Planet earth is like a mother whose children have lost all sense of direction and all value in life

WE have all changed courses on this journey, and some think it may even be by accident. I had decided on the content of this week’s column long before it was due, but decided to change course because I believe someone is waiting on this message.
Dr Myles Munroe’s teaching has impacted my life and millions around, and even though he is no longer with us, his legacy reflects the life he lived.

I was re-reading the intro from the Pursuit of Purpose, and just know this excerpt will be the content for this week.

“Let me go. Please let me die,” sobbed the frail, old gentleman as the strong young swimmer struggled against the boisterous waves of the open ocean.

“Just a few more minutes, sir, and I will have you safely to shore,” replied the young man, gasping for every breath. Finally, they made it to the beach, and both fell, desperately exhausted, onto the sand.

“Why did you save me?” cried the angry 76-year-old man. “Why didn’t you let me die? Your good deed is the curse of my existence.”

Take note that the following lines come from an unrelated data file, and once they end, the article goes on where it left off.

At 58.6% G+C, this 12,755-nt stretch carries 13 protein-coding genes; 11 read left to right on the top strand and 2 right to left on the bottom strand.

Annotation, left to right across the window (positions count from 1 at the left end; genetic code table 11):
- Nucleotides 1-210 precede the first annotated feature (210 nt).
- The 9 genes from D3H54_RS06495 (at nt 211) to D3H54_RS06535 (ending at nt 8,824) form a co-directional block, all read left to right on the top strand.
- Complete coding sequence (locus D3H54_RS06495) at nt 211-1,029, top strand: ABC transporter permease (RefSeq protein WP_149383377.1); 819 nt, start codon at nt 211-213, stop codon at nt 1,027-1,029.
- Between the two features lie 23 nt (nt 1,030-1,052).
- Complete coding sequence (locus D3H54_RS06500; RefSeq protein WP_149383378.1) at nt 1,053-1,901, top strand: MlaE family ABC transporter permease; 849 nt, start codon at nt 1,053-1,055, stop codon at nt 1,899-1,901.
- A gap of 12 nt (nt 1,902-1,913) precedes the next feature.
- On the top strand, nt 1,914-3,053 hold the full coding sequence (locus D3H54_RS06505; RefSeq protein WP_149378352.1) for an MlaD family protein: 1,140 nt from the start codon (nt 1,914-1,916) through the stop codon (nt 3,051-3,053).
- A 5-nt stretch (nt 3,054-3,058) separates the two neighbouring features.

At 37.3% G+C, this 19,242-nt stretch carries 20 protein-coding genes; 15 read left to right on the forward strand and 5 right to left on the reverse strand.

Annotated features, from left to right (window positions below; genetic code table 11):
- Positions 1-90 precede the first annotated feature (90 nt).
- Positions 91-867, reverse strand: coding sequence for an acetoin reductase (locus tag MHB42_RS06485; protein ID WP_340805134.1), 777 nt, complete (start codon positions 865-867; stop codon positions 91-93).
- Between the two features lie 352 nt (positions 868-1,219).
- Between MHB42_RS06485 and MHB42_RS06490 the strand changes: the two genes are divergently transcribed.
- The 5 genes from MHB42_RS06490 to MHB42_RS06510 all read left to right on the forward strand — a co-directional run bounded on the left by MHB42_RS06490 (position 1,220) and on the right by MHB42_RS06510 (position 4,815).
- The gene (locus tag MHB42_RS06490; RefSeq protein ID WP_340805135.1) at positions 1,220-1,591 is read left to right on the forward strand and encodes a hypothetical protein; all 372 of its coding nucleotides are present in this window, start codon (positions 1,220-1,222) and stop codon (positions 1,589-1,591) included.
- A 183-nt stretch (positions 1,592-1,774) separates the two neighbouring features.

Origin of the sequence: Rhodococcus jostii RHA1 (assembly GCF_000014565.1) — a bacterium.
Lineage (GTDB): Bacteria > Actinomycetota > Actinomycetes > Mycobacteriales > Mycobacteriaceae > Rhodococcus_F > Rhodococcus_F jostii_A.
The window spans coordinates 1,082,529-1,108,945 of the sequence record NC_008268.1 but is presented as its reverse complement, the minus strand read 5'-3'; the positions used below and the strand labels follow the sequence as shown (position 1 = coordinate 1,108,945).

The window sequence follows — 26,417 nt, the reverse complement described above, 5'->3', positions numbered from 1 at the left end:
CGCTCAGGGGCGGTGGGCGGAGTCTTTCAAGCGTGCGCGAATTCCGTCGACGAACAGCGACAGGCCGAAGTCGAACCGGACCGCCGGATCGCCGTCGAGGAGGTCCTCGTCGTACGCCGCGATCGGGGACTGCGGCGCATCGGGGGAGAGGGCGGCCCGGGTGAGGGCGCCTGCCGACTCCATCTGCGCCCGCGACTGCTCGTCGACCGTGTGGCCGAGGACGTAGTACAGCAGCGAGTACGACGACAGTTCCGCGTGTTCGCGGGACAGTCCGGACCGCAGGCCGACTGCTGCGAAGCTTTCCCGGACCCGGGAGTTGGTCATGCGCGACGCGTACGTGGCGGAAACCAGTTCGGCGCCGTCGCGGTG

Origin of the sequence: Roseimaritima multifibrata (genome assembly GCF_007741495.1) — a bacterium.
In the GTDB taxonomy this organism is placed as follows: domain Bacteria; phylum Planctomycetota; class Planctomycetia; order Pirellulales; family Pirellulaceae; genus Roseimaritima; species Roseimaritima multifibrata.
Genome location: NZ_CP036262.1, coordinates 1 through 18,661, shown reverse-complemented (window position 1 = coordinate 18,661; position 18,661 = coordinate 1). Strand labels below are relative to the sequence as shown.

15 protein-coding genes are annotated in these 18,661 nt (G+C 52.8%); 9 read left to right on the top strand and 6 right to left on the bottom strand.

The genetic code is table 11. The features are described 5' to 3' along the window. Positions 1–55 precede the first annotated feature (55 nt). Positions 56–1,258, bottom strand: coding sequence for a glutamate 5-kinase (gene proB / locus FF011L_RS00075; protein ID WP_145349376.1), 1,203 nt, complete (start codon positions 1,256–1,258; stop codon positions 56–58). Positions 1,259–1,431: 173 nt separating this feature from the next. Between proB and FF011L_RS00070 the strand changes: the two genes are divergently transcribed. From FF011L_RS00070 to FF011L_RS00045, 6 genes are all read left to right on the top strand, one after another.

Startled by these words, the young man looked down at the older man who had nearly drowned. As he panted from the heroic effort of rescuing the victim from the violent waves, he shook his head, revealing the shock and the mystification that filled his mind. Winston had known Mr Cambridge for 20 years. He had always admired the hard-working businessman for his success. To him, Mr Cambridge was a role model who embodied all he hoped to be someday. Having worked all his life to achieve the status of being the wealthiest man in the city, Mr Cambridge owned millions of dollars worth of investments and an enviable mansion on the beach front. He was the father of three well-educated children who all worked in his companies and the husband of a woman who loved him. Hundreds of friends, relatives and admirers looked to him for inspiration and guidance. Perplexed by the disparity between his observations of Mr Cambridge’s life and the gentleman’s desire to die, Winston asked, “But, sir, why do you want to die?” Little did Winston know that the answer to this question would change his life forever. (It may change yours as well.) As tears flooded his aged eyes, the old man buried his face in his hands and lamented, “What was it all for? Is this all there is? What did I gain? I have everything and yet nothing.